As the taxi pulls up to a halt at the red traffic light, pedestrians start to cross the road in front of it – but within moments a large group of cyclists – most of them appearing to be teenagers – dart through the crossing, blocking the pedestrians’ path and also preventing traffic from joining the lane from the right hand side.According to the Institute of Advanced Motorists, 57% of cyclists admit to running red lights. A 2013 YouGov poll found that 35% of cyclists admit to ignoring red lights at least “occasionally.”If caught jumping a red light, cyclists can be issued a Fixed Penalty Notice of £30. • British motorists spend a fifth of their average daily drive waiting at red lights, research revealed earlier this year.The study by Confused.com found that nearly three in 10 people (29 per cent) admitted they have driven through a red light and nearly a third of those (32 per cent) doing so deliberately.Reasons for driving through a red light vary, with a third saying they were running late and a similar number claiming they didn’t see the light turn red. Meanwhile, a fifth say they deliberately drove through a red light because they were angry at the light for turning red. A video captured by a dashcam in a London black cab recently captured this footage of a huge number of young cyclists risking their lives by jumping a red light.The clip was uploaded to YouTube last week, and seems to have been filmed on October 22nd on London’s Regent Street.Posted by the LondonTaxi Dashcam YouTube account, the clip is captioned: “Please welcome the next generation of London cyclists… if they survive that long.” Many motorists revealed they used the time they spent sitting stationary to do other things. The most common activity while stopped at a red is adjusting the stereo (59 per cent), while more than a third of people (38 per cent) adjust the air-con and a similar number (36 per cent) eat a snack.Commenting on the findings, Matt Lloyd of Confused.com said: “Red lights are a frustration for many drivers on the road but they are a necessity to keep traffic moving in a timely and orderly fashion.“On some days, it can seem like the lights are against you and it can feel like the wait is longer than normal, but rushing through a red light can cause problems for drivers and pedestrians alike. And getting caught can cause you problems with your insurance.” Want the best of The Telegraph direct to your email and WhatsApp? Sign up to our free twice-daily Front Page newsletter and new audio briefings.
Mr Duncan-Smith cited research showing that divorce and family breakdown is linked to poorer health, mental illness and lower educational outcomes. “The Government’s own evaluation shows that every £1 spent on relationship support saves the state over £11, not to mention the improvement in life chances for those involved,” he said. Chris Sherwood, CEO of Relate, one of the charities which receives funding to provide both free and subsidised sessions, said: ““It’s all too easy to overlook the value of relationships to individuals and society, but they play a critical role in our health and wellbeing and in ensuring that children get a good start in life. “Research from Relate found that 18 per cent of UK adults are in distressed relationships, meaning 1.4 million families are at breaking point. “This would be the first time in over 70 years that the Government has turned away from providing support from marriage and relationships before they break down altogether.”We don’t know where this has come from but the Secretary of State should urgently intervene.”The UK has one of the highest levels of family breakdown anywhere in the world, it doesn’t make sense to simply wait until divorce or separation before providing any sort of support, especially when we know how important stronger families are for children.” “We know that relationship breakdown can lead to loneliness, depression, homelessness, debt and many other life shattering events which have a huge cost to society and place pressure on public services.”In response to Mr Duncan Smith’s comments, a Government spokesman said: “Mounting evidence shows the damaging effect parental conflict has on children, which is why we remain committed to supporting parents, whether separated or not, to work together.” The Government is planning to remove funding for relationship counselling, a former Cabinet minister has claimed, a step which he said could lead to more broken families. Iain Duncan Smith, the former Work and Pensions secretary, said that the Government was in the process of reviewing policy announced in 2016, which allows for £70m to be spent on counselling over five years.In a blog post for Conservative Home, he said: “Without this funding, innumerable families and couples will no longer be able to access marriage and relationship support, particularly those on low incomes and vulnerable groups who often need it the most.”In 2015, I was enormously pleased when we increased the spending on such counselling but always hoped that, given the evidence of its effectiveness, more money would be found in due course. I am therefore worried that we may be about to head in the wrong direction.”He said the plans were due to be part of the upcoming Budget, which is due to be announced this autumn. The MP for Chingford and Woodford Green is also the founder of think-tank the Centre for Social Justice. Frank Young, of its family policy unit, said: ““The rumours that the Government might cut relationship support funding altogether are alarming and need to be re-considered. Want the best of The Telegraph direct to your email and WhatsApp? Sign up to our free twice-daily Front Page newsletter and new audio briefings.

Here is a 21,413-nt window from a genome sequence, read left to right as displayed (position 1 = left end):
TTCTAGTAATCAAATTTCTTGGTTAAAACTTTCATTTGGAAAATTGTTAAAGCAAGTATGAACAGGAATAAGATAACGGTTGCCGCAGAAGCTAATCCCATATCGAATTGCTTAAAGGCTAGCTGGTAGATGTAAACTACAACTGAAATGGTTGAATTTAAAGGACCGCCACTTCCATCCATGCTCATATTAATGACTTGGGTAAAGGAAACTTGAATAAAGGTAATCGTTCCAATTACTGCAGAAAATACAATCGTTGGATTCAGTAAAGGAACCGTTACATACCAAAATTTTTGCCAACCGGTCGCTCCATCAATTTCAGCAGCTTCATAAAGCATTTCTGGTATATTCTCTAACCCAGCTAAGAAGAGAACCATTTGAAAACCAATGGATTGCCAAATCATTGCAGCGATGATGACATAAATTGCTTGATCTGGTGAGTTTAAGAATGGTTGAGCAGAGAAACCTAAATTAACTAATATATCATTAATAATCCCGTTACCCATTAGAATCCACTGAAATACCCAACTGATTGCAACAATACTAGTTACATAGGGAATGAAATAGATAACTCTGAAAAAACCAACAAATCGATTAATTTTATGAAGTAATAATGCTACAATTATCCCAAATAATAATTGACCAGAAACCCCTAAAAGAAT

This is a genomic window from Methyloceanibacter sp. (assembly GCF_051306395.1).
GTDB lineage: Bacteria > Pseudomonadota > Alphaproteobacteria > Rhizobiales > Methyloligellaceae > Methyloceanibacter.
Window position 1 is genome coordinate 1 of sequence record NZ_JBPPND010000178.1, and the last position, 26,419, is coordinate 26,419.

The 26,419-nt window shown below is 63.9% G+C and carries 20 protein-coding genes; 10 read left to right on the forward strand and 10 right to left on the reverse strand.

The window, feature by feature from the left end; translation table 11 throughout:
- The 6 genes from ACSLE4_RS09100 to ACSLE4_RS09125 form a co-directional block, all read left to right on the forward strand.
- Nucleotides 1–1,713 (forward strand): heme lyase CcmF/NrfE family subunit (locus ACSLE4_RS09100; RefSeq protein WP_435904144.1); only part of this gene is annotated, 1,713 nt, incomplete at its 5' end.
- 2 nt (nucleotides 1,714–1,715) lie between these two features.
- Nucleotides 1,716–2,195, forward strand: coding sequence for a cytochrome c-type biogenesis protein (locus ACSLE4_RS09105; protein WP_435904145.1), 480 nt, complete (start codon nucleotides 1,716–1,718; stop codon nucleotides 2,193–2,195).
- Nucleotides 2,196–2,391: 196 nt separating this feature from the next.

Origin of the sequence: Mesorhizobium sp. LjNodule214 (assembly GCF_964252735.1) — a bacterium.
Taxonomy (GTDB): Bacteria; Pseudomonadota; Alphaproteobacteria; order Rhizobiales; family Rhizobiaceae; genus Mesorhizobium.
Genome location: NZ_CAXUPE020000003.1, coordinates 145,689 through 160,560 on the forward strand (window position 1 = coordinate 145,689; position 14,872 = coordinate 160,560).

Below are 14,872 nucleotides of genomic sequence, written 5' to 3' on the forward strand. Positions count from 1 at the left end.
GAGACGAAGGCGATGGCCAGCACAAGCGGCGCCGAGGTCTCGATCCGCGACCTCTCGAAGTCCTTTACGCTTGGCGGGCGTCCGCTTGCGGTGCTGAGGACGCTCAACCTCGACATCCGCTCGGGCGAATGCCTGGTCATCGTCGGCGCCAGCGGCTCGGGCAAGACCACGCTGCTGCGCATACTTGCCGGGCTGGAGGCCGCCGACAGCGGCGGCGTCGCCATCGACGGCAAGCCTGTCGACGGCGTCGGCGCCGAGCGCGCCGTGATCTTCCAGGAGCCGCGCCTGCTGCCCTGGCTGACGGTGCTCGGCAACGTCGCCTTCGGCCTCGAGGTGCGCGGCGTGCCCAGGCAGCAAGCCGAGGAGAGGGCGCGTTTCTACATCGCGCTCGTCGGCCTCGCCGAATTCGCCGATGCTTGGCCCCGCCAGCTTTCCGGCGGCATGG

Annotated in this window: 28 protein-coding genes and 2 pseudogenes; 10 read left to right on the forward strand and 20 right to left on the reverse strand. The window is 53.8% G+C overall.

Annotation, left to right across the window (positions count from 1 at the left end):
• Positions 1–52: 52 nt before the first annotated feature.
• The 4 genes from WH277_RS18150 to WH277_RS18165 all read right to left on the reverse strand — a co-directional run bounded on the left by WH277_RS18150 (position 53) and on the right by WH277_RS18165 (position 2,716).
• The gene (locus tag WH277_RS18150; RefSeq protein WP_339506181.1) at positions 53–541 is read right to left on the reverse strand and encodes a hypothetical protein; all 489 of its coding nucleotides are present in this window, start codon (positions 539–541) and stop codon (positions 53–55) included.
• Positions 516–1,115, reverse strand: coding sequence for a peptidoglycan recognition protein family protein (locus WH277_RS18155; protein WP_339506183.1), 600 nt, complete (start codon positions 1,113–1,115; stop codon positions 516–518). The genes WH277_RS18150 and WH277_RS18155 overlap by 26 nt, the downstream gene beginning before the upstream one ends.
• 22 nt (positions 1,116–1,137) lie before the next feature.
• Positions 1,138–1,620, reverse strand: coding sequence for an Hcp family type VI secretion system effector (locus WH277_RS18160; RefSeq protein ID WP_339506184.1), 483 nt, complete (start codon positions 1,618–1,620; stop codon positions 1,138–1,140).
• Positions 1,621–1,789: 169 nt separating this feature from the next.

Share this:Click to share on Twitter (Opens in new window)Click to share on Facebook (Opens in new window)Related2015 stabbing: 22-y-o gets over 23yrs for killing ‘Rasta man’July 16, 2018In “Court”Kaneville murder: Man changes plea to guilty, gets 9 years sentenceMay 18, 2017In “Court”Man to spend 8 years behind bars for killing cousinJune 7, 2019In “Court” …in stabbing death of cousin-in-lawA Santa Mission, Kamuni Creek resident is expected to return to court on October 26, 2017, to hear his sentence after pleading guilty to the manslaughter of his cousin-in-law on February 22, 2016.Trudy SamuelsTrudy Samuels also known as “Jad” and “Jadi” admitted to fatally stabbing his in-law, Joseph Jaundoo when he appeared before Justice Brassington Reynolds at the High Court on Thursday morning.As such, Justice Reynolds has ordered Samuel’s probation report, which he will review before sentencing the accused.According to the Prosecution’s case, the murder was instigated following a drunken altercation which began at a “wake house” in Santa Mission, and continued at Jaundoo’s home where an inebriated Samuels committed the gruesome act.The deceased’s wife, Nikita Juandoo had reported that her cousin armed himself with a knife, and ran up the stairs to her home. The accused then began to assault the now dead man, leading to him being stabbed several times about his body.